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Rage Against the Opposition

Any given week you choose among two or three of the latest controversies. At this point, it’s no longer worth discussing which ones are warranted because there’s too many to keep up with. Rage fatigue is now a thing. Companies lose millions of dollars in stock value because of tweets deemed to be bigoted. Spend a few minutes on social media and you’ll quickly realize EVERYTHING IS WRONG.

The issue with this is, of course, if everything is wrong, nothing is wrong.

But what’s the outcome of this rage against the opposition? Back in the early days of online rage Joseph Kony was the object of scorn (just 5 years ago, but you get the point), for plenty of valid reasons. But I bet you haven’t heard that name in years. Did you know he’s still at large despite an ongoing international manhunt?

Our attention spans for online rage are short. Often our rage produces little to no recognizable difference. But in a partisan society, where middle ground is a wasteland, it seems our rage is increasing not decreasing. I find this quite troubling.

I’ve been thinking a lot about online rage. You have to live under a rock to avoid it. In my decade of online writing I’ve been blindsided by a few controversies, all from things I’ve said.

Was the rage warranted? Depending on your own perspective, I would say yes, it was.

Did the rage do any good? No. Simply, no.

What rage against the opposition misses is that it leaves no room for conversation, charity, or learning opportunities.

The key to discourse among opponents in an increasingly online society to space for understanding.

So how do you go about allowing your disagreement to lead toward conversation, charity, and learning opportunities rather than rage? A few ideas:

Tell Your Story

John 9 tells the story of a blind man who was healed by Jesus. After the healing the religious leaders go after the previously blind man, sensing the whole thing was a farce. The man simply replies by telling his story, over and over again, because the religious leaders do not relent in their questioning. His reply is consistently just telling the story from his perspective.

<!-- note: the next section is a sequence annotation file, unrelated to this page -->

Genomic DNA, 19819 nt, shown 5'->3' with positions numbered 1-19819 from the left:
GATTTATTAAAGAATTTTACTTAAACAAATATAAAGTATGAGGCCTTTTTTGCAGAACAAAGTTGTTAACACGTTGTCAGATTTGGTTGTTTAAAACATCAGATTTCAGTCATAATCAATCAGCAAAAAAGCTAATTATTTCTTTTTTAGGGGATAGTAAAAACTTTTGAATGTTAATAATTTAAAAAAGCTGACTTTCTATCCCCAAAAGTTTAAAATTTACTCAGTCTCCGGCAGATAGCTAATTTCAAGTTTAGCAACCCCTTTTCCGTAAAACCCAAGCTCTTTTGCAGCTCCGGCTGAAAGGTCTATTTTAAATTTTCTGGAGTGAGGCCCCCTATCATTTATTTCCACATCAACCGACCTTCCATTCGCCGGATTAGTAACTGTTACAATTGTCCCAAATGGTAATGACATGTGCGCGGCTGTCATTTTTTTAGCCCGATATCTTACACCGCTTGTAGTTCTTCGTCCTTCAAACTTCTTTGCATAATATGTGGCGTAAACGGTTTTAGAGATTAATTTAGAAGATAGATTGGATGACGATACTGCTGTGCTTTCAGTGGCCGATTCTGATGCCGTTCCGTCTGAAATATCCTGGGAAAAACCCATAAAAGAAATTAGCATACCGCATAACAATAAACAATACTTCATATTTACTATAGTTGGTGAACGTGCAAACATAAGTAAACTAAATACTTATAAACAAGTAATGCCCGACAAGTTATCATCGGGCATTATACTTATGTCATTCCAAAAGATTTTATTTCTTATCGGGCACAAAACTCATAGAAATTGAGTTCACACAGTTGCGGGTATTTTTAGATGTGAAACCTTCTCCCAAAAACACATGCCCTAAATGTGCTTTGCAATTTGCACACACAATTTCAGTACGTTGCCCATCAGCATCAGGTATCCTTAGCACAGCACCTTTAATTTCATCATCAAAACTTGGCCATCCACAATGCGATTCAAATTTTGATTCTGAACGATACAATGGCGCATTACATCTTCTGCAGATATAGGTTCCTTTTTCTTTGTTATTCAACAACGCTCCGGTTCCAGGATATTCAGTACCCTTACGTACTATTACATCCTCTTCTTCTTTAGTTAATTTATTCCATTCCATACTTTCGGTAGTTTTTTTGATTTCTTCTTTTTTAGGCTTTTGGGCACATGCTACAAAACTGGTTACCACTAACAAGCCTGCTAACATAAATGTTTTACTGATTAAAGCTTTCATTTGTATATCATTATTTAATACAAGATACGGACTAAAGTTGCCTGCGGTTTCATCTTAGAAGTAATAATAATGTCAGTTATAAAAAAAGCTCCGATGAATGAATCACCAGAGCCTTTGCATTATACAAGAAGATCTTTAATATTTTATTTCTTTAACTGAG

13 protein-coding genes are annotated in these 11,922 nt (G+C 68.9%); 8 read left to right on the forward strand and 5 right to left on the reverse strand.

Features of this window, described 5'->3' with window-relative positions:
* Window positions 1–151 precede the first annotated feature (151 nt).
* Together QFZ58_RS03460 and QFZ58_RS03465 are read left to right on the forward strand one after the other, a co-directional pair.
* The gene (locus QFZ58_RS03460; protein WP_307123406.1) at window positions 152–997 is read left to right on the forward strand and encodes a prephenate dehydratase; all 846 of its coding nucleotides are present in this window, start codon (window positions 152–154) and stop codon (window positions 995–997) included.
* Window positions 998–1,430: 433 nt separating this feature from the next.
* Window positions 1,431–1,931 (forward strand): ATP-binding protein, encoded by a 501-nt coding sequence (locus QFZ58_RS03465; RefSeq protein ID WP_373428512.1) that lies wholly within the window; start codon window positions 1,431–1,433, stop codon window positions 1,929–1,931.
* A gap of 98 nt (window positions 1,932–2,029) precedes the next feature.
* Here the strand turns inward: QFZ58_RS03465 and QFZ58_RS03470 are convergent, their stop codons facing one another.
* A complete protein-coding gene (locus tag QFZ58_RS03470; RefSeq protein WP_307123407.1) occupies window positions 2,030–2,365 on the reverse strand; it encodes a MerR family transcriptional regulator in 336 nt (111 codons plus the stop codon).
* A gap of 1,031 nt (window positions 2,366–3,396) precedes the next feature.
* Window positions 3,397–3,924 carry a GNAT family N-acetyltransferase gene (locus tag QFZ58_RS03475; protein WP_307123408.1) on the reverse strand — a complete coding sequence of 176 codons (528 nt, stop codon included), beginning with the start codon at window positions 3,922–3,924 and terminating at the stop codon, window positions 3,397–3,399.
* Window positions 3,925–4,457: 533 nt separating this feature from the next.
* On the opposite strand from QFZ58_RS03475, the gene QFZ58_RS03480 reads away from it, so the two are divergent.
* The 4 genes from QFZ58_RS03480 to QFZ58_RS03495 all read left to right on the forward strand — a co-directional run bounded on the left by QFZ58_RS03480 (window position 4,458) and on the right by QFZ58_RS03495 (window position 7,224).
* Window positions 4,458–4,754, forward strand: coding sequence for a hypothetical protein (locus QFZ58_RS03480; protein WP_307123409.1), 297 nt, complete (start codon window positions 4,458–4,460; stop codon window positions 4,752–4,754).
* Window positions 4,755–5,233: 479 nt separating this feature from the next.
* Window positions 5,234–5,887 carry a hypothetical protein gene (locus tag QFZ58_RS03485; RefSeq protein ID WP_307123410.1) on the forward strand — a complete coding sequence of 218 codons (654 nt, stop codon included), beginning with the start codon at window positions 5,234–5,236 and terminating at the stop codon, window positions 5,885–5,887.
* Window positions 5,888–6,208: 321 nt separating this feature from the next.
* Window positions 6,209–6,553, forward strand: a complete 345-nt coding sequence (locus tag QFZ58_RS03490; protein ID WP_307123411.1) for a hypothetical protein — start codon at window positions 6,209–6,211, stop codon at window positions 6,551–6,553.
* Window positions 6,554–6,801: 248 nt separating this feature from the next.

In the face of great opposition, or when facing great opposition one of the best things you can do is teach your own context. This is different than a “what is true for you must be true” mantra. This is simply setting the scene for why you have a certain perspective.

One recent online rage storm has been about changing health care coverage in the United States. As with much of the rage, there’s been a lot of noise, but one thing that broke through the noise was Preston Yancey’s Washington Post article describing how the proposed changes would dramatically affect the life of his son. In the middle of a rage storm, a personal story provides the opportunity for continued conversation.

Ask Good Questions

Online rage is fueled by those who wish to pile on. Pointing fingers is always easier than extending a hand. Questions extend a hand because they continue the conversation. Sure you can ask accusatory questions, or overly simplistic questions, but good questions benefit both parties involved.

Ask open-ended questions that force others to provide something beyond yes or no.

Ask clarifying questions if you think there’s something ambiguous about the other perspective.

Good questions help people of all perspectives think critically about the subject at hand. Good questions force people to reflect in unpredictable ways (“why would your perspective work best?” is one way to get at this). Good questions challenge the preconceived notion of the opposition. Good questions de-escalate the rising pulse of rage, something easily missed as things ramp up.

More than likely you will find plenty of opportunities to rage against the opposition this week (or even today), but I hope you’ll consider your own place in the story and I hope you’ll utilize thoughtful questions as a way to prompt conversation instead of an argument.

We can do better.

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